Family #76 in the 1775 Grimm census.
Family #126 in the 1798 Grimm census.
Family #253 in the 1834 Grimm census.
Like his brother Johann Michael, he married a girl from another colony, Rothammel, located on the east side of the Volga River. The east side of the river was populated with mainly Catholic villages, while the west side, where Grimm was located, was Lutheran.
The 1798 census also states that Jakob was adopted into the family of Adam Schumbert, 65, a widower. Mr. Schumbert is not mentioned in the 1775 census and there were no other Schumberts in the 1775 and 1798 census records. Jakob's parents and siblings were alive and well, so I believe the word "adoption" is used loosely here. Perhaps Mr. Schumbert and his wife were the only ones in their family to immigrate to Russia, and after his wife's death, he had a difficult time managing the land he received from the Russian government. He may have welcomed the addition of a young man and his wife to help him out.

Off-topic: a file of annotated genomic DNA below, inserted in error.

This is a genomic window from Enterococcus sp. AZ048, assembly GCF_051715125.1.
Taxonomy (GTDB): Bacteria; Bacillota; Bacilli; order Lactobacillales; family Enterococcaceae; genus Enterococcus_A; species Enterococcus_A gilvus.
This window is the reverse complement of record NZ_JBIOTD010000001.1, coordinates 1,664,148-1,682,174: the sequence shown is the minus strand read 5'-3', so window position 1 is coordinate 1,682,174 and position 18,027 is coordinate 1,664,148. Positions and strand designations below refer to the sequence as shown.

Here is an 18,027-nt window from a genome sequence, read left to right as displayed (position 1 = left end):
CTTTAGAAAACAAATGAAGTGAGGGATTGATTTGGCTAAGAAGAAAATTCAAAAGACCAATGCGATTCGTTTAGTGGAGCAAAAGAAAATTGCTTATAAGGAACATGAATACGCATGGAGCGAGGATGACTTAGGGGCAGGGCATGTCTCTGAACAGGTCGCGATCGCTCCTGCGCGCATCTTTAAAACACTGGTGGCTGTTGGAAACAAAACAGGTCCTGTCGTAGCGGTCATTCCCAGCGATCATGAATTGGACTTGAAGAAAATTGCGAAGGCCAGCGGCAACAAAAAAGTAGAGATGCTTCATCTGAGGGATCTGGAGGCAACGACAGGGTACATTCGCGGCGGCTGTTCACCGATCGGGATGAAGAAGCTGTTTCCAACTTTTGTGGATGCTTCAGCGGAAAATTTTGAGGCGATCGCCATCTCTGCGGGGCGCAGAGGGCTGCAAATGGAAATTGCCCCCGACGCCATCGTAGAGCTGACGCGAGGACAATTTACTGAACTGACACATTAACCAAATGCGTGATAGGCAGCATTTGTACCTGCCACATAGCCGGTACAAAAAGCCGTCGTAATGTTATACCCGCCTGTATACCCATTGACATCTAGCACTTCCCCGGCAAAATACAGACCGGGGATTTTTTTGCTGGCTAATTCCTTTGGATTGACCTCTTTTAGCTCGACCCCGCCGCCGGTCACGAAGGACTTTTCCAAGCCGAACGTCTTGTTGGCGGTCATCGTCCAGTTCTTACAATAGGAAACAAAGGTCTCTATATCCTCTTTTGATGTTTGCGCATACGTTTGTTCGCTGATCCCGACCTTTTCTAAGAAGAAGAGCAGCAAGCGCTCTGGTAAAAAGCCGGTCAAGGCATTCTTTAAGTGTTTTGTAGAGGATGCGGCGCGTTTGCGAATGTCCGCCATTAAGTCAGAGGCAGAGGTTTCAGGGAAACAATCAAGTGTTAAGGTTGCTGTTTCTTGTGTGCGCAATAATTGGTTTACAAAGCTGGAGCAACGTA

By the time of the 1834 census, Mr. Schumbert is no longer included in the census. Both Jakob and his wife have also passed away. Jacob's eldest son Michael continues to live in the property once owned by his father, which was presumably originally owned by Mr. Schumbert.
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